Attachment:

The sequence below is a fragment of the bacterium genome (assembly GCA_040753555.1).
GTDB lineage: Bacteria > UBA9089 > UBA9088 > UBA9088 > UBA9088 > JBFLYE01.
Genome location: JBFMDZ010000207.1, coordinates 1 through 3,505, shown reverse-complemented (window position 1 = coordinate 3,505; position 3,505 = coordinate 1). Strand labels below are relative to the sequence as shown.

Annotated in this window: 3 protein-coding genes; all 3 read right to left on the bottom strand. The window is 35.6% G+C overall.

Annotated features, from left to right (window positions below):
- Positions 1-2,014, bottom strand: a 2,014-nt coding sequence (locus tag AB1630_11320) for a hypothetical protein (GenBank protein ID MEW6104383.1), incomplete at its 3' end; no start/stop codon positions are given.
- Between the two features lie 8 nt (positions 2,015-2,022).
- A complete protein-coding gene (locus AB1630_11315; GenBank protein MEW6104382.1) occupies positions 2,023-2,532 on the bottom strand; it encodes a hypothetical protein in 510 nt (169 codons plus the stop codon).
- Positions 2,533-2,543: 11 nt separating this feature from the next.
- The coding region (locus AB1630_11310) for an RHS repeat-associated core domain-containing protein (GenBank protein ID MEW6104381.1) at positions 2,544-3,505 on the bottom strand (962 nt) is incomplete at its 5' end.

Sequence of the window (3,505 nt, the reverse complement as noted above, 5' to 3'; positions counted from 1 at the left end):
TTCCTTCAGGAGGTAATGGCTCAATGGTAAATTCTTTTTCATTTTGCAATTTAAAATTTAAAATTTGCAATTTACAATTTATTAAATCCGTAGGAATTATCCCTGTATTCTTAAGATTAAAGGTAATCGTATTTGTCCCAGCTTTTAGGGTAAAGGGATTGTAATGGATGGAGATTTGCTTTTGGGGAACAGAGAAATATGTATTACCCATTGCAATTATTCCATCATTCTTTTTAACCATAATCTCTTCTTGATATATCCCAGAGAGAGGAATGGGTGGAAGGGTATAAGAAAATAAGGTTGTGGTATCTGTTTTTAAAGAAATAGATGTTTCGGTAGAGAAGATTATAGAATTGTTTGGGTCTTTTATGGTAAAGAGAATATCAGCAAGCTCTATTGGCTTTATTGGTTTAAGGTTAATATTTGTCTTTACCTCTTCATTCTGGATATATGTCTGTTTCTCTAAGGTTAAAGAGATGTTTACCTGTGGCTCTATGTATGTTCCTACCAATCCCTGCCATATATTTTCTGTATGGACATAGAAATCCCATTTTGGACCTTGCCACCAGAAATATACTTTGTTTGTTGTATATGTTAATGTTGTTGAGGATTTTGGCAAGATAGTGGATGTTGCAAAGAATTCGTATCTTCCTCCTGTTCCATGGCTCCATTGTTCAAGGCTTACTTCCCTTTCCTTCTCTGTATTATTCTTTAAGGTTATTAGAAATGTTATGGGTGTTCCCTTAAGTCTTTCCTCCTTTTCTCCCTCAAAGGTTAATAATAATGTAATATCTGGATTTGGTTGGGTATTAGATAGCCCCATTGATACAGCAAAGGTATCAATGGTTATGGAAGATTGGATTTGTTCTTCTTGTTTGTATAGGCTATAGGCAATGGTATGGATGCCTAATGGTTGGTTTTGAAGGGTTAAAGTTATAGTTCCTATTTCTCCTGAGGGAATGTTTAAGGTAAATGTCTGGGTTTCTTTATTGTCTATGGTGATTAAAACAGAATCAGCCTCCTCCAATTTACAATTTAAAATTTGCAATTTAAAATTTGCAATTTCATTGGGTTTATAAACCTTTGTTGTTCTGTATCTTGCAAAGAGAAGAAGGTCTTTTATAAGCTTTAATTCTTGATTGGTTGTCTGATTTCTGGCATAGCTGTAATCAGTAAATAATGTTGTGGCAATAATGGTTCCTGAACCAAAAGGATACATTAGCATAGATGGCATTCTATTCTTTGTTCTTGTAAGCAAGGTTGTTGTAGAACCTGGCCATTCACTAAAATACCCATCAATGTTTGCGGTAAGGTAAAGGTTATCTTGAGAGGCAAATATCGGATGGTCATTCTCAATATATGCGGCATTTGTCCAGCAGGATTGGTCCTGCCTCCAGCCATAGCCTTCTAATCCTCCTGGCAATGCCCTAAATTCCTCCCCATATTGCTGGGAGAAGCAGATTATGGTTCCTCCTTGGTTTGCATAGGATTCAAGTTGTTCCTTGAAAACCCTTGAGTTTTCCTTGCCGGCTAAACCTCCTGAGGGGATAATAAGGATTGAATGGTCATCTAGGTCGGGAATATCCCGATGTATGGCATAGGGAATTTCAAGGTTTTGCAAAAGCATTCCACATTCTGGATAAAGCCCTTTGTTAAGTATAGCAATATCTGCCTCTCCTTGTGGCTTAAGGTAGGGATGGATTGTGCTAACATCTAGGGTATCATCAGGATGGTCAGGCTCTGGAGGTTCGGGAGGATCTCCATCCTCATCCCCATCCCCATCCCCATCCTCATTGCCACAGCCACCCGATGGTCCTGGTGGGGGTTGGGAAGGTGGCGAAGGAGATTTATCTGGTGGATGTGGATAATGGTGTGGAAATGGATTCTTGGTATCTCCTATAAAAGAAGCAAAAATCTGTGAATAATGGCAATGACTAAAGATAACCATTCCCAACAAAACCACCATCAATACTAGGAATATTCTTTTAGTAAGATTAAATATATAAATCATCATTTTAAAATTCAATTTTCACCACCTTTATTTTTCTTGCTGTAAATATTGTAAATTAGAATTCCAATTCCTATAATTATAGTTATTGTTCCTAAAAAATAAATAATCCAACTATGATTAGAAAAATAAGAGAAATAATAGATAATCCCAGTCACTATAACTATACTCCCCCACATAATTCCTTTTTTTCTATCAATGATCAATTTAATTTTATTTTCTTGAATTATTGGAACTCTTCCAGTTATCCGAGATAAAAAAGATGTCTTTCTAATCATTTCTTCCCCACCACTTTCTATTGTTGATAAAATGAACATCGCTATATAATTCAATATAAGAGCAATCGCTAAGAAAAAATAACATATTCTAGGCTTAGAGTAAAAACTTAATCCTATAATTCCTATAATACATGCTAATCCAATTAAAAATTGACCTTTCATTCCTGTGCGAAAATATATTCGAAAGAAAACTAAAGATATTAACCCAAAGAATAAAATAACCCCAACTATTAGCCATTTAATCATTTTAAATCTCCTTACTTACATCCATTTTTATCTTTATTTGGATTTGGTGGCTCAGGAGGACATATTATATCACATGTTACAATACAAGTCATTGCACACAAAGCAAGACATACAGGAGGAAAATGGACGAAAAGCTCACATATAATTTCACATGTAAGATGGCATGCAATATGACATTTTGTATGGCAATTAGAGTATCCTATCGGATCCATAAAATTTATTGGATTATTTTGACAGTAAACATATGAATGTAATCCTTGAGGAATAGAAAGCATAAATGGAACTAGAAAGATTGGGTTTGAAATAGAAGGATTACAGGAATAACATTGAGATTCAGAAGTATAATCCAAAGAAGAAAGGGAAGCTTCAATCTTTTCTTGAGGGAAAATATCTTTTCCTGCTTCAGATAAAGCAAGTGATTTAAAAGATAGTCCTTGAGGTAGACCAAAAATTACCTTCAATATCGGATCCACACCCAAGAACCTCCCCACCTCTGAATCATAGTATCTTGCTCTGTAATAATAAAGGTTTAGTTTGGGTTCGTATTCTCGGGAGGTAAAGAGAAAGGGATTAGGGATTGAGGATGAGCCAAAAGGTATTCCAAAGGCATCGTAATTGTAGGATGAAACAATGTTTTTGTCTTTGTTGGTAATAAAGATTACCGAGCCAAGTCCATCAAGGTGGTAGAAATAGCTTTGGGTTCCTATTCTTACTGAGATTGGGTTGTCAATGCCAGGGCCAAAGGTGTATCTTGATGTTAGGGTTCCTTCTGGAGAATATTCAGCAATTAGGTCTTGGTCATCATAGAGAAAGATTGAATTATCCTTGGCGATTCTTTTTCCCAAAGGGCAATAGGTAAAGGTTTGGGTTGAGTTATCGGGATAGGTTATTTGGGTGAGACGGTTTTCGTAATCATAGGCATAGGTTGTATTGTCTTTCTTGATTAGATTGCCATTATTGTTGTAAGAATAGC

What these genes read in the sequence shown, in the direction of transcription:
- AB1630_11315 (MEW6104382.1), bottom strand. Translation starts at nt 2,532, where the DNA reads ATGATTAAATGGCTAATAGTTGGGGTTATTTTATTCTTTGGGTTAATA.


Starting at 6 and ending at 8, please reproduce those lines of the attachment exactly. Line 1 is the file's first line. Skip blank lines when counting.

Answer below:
- Positions 1-2,014, bottom strand: a 2,014-nt coding sequence (locus tag AB1630_11320) for a hypothetical protein (GenBank protein ID MEW6104383.1), incomplete at its 3' end; no start/stop codon positions are given.
- Between the two features lie 8 nt (positions 2,015-2,022).
- A complete protein-coding gene (locus AB1630_11315; GenBank protein MEW6104382.1) occupies positions 2,023-2,532 on the bottom strand; it encodes a hypothetical protein in 510 nt (169 codons plus the stop codon).